Flight Behavior, by Barbara Kingsolver. (Harper Perennial) In the mountains of southern Appalachia, Dellarobia Turnbow, the restless farm wife at the center of Kingsolver’s novel, is stopped in her tracks by a valley blazing “with its own internal flame”: a colony of monarch butterflies, its flight pattern thrown off by chaotic weather patterns. To religious-minded residents, the mass migration signals the divine, but entomologists see something disturbing about the state of the Earth.
Becoming Dickens: The Invention of a Novelist, by Robert Douglas-Fairhurst. (Belknap/Harvard University) Concentrating on Dickens’ early career, this sharp-eyed biography takes us through the 1830s and the completion of “Oliver Twist,” his second novel – and the first whose title page bears his own name rather than the alias under which he wrote “Sketches by Boz” and “The Pickwick Papers.”
A Hologram for the King, by Dave Eggers. (Vintage) One of the Book Review’s 10 Best Books of 2012, Eggers’ tightly controlled parable of America’s international standing continues the worldly outlook of “Zeitoun” and “What Is the What.” In a rising city in Saudi Arabia, a middle-aged American businessman waits day after day to close the deal he hopes will redeem his forlorn life.
Eisenhower in War and Peace, by Jean Edward Smith. (Random House) Smith carefully traces Dwight D. Eisenhower’s distinguished military career and preparation for the presidency, and claims that, apart from Franklin D. Roosevelt, Ike was “the most successful president of the 20th century.”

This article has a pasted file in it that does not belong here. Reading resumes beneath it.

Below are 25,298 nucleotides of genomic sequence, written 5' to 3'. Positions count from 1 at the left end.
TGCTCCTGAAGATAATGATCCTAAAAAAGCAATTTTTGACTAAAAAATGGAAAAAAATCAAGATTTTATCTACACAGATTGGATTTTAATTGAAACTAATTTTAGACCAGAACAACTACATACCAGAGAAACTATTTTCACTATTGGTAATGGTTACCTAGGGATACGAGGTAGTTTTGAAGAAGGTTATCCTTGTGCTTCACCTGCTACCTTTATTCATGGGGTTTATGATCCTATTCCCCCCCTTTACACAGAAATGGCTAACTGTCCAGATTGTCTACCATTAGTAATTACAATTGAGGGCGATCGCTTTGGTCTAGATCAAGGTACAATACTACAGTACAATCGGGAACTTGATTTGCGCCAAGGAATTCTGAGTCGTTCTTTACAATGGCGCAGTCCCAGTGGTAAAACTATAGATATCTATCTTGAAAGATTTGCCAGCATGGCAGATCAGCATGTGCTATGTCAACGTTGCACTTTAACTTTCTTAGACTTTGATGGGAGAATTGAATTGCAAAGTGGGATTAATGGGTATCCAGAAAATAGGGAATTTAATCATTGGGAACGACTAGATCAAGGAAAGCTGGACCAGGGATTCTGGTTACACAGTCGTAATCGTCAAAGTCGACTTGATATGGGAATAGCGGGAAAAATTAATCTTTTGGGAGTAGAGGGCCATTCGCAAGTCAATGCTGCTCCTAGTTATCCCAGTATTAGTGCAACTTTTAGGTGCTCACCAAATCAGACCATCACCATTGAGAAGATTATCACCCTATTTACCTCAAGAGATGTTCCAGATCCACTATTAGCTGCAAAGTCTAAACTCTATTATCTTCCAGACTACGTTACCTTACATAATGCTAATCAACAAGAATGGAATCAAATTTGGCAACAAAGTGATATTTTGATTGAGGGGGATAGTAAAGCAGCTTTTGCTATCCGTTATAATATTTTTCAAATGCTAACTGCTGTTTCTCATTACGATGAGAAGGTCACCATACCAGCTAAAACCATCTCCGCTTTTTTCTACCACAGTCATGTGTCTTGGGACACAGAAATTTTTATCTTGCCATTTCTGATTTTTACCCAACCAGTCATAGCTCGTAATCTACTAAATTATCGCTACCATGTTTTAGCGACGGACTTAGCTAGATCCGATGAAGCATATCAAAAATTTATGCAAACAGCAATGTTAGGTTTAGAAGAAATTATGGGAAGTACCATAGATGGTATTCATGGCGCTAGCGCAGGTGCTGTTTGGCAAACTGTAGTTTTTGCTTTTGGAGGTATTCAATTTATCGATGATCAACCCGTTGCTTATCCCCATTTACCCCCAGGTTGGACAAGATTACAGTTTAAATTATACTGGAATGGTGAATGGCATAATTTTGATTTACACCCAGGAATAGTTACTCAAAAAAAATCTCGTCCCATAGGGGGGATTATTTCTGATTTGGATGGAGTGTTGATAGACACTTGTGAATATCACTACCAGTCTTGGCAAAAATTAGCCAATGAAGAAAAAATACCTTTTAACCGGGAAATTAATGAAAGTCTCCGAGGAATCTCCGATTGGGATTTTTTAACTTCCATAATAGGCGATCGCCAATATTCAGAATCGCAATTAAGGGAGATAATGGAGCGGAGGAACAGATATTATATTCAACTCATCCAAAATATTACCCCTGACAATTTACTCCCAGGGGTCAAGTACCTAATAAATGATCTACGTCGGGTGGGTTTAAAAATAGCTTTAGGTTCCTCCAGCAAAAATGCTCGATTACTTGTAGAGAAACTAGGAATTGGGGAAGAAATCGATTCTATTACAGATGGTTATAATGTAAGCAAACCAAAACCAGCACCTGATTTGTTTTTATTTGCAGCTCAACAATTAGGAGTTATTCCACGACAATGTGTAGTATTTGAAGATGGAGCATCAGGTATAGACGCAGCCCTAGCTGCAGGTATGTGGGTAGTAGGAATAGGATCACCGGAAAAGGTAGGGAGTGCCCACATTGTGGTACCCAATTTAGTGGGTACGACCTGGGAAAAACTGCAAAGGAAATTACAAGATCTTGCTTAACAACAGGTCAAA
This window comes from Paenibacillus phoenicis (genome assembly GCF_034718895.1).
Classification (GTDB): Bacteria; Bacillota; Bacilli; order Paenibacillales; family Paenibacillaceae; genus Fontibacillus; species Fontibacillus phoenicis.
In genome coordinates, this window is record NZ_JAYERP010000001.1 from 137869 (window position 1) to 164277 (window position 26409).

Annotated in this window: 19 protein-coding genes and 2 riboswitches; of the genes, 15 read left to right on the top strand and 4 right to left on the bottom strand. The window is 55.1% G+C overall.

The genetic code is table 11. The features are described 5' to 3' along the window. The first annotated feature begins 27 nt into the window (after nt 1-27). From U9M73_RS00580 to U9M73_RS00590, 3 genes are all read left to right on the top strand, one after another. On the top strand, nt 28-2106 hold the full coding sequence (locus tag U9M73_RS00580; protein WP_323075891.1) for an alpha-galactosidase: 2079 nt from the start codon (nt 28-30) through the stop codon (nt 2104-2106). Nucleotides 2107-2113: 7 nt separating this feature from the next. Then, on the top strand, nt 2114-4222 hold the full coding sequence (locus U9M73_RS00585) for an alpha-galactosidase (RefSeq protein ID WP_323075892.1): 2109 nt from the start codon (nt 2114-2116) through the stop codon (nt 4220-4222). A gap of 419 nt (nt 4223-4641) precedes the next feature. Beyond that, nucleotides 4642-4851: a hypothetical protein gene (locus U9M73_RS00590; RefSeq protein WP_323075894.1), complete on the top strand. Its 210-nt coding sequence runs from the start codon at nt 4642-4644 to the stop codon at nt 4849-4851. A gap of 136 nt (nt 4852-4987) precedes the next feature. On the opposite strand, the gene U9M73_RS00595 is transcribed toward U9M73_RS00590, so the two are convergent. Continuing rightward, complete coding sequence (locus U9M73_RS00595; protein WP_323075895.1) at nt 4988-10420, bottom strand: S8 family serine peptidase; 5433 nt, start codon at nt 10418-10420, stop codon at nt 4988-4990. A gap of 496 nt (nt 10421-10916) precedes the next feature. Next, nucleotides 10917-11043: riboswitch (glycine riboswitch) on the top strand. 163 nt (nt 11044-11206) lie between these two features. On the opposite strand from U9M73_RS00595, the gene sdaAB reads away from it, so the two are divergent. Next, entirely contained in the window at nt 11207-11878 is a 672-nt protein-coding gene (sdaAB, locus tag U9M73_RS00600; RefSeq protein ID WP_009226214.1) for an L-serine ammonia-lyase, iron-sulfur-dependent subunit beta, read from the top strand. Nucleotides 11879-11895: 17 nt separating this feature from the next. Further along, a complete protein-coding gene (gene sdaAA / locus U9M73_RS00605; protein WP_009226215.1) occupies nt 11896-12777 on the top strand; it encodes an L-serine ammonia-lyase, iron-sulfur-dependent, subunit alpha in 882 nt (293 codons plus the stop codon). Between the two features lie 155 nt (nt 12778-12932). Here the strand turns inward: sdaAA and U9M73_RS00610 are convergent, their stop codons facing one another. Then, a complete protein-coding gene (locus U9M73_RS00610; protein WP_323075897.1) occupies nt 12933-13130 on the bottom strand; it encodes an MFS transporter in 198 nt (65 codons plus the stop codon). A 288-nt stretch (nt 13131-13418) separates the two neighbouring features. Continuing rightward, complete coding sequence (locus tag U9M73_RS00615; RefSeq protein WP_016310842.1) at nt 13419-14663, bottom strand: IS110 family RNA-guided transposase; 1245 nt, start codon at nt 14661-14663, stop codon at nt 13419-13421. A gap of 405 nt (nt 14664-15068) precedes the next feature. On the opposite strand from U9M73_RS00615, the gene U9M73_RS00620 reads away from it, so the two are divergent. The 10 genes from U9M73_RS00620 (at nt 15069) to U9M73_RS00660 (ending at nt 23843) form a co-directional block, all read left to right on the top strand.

The Second World War, by Antony Beevor. (Back Bay/Little, Brown) Beevor’s powerful narrative stresses battles and diplomacy, and – as he has in previous books like “Stalingrad” and “D-Day” – uses eyewitness testimony to deliver haunting particulars.
Happiness Is a Chemical in the Brain: Stories, by Lucia Perillo. (Norton) With bleak whimsy and sweet sadness, Perillo’s poetry – a body of work spanning more than 20 years – celebrates a world that often hurts her. This first story collection echoes versions of her history, as a variety of flawed but enduring characters in a small town in the Pacific Northwest struggle against the confines of their lives.
Memoir of a Debulked Woman: Enduring Ovarian Cancer, by Susan Gubar. (Norton) In 2008, Gubar, the co-author of a seminal feminist text, “The Madwoman in the Attic,” received a diagnosis of ovarian cancer. In a voice both straightforward and brave, she attempts to share and make sense of her frightening experience. This book is at once a memoir, a review of sobering medical facts, and a compilation of cancer reminiscences and descriptions of illness in literature and art.
The Headmaster’s Wager, by Vincent Lam. (Hogarth) Percival Chen, the Chinese protagonist of Lam’s first novel, runs the most prestigious English-language school in 1966 Saigon. With Vietnamese nationalism shifting into high gear, the shrewd Chen remains culturally and politically aloof, but he gets a rude awakening when his only son runs afoul of the Vietnamese authorities.
New York Times